traversty.setSelectorEngine(engine)

Traversty allows you to plug in your favourite selector engine so it can work on whatever browser your engine supports. Out of the box, Traversty is tested to support Qwery, Sel, Sizzle and NWMatcher.

Traversty uses feature detection to figure out how to use your selector engine, it tries to find the method used to find elements given a element root and the method used to determine if an element matches a given selector. If it can't figure out how to use your selector engine then you just need to pretend that it works like one of the supported ones and it should be OK.

For example:

traversty.setSelectorEngine({
    select: function(selector, root) {
      return MyEngine(selector, root);
    }
  , is: function(selector, root) {
      return MyEngine(root).isTheSameAs(selector);
    }
});

Traversty will also do some trickery to make up for deficiencies in some selector engines, such as out-of-order results when selecting on groups ('a,b').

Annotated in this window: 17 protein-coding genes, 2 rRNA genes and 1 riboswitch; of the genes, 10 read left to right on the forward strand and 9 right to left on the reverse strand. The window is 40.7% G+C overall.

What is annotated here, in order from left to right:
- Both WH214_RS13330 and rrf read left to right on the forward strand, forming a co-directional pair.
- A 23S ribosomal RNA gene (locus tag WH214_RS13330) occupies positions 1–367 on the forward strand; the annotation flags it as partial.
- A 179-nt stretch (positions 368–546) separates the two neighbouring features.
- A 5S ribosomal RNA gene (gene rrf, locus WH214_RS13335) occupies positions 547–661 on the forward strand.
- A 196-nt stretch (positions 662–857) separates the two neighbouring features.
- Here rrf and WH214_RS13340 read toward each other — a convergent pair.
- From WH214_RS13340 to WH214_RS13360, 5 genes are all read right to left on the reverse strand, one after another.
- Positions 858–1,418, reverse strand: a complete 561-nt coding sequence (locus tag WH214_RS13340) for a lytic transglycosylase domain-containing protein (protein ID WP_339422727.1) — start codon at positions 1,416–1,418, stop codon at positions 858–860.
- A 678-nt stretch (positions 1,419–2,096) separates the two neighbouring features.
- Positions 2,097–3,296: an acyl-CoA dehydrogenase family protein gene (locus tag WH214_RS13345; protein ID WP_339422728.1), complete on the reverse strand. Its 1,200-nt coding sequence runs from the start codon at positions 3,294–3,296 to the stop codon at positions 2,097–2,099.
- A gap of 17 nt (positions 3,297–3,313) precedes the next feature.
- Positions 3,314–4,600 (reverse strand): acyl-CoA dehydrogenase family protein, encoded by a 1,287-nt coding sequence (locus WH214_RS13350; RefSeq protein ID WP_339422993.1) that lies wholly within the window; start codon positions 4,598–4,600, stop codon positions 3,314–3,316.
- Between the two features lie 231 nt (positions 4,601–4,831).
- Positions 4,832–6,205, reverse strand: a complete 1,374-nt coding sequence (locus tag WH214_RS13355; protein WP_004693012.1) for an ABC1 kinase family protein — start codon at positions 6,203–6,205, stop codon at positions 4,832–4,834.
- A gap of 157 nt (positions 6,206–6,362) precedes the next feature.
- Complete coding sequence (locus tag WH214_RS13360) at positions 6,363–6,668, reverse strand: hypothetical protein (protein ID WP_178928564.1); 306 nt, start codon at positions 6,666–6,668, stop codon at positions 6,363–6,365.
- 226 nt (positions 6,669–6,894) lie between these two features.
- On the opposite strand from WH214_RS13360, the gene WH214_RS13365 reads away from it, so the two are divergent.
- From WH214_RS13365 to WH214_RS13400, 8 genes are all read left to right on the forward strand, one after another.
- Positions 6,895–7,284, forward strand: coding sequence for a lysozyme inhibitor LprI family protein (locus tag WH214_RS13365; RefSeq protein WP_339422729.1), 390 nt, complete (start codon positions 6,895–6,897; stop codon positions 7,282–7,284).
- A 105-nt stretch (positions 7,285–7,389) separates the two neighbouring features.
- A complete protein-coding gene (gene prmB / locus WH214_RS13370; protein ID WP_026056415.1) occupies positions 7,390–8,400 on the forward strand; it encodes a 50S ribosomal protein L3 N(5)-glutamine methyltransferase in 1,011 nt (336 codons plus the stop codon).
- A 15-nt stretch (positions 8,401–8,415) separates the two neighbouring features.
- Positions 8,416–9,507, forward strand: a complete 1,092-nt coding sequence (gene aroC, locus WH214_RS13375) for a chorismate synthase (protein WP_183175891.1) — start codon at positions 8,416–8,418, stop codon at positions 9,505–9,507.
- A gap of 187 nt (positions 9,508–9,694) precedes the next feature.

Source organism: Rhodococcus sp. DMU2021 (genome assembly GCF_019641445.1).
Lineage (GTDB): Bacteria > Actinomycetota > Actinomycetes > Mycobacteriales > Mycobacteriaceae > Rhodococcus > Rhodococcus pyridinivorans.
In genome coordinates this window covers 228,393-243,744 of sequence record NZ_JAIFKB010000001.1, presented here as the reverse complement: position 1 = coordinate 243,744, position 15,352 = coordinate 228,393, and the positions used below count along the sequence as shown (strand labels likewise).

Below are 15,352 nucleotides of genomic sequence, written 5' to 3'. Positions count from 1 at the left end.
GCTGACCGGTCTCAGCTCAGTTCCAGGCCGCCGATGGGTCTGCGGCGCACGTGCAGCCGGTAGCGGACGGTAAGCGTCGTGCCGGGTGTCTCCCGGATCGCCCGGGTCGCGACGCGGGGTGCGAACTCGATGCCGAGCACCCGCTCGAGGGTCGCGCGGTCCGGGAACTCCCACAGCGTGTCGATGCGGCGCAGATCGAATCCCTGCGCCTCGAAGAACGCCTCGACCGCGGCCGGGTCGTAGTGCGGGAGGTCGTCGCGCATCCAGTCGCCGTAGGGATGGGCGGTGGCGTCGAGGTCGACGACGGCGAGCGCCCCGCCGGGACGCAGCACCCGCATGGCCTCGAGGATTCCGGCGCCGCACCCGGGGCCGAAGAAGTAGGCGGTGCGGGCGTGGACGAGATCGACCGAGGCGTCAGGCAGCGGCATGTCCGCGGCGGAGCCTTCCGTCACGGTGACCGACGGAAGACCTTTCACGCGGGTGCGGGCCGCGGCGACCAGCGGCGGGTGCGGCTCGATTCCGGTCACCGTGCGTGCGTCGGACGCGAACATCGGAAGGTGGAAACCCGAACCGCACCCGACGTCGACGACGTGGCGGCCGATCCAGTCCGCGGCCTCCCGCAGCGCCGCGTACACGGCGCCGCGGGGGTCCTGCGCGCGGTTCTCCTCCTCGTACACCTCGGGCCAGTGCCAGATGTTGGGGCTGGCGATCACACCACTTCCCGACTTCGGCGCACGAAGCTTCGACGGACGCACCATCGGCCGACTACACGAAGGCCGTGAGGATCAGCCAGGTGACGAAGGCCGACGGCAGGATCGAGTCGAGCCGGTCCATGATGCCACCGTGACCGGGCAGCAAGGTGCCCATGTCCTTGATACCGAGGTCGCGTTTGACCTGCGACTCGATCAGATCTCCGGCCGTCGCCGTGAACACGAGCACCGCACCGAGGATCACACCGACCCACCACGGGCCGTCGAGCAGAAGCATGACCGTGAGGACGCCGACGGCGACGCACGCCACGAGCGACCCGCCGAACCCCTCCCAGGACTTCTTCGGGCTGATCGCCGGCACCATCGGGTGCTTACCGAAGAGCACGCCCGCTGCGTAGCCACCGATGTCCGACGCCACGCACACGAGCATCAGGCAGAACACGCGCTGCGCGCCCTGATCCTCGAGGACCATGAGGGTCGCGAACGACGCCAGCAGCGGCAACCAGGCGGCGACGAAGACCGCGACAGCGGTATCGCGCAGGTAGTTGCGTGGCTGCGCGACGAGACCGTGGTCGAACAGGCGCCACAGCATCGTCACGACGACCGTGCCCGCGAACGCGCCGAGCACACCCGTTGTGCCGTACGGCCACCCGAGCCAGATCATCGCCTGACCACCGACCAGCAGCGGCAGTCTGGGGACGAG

If you have a new selector engine that you want Traversty to support then either let me know or fork, patch and submit.

Ender integration

Traversty is designed to be inserted into an Ender build. It's in NPM so simply include it in your build command, something like: ender build sel bonzo traversty

Traversty will attempt to use whatever selector engine you've included in your Ender build.

What about Bonzo?

Traversty is designed to add to the goodness you get in Bonzo, although Bonzo isn't a dependency. Bonzo has next() and previous() already and it is intended that Traversty replace these in your ender build. Argument-less they should do exactly the same thing but Traversty adds the extra arguments for greater flexibility. If you are using Bonzo in Ender along with Traversty then you should make sure Traversty is included after Bonzo. Unfortunately, Ender doesn't guarantee order so you may have to fiddle a bit.

Additional sugar

In addition to up(), down(), next(), and previous() you'll also get aliases which take the same argument types: parent() (same as up()), prev() (same as previous()).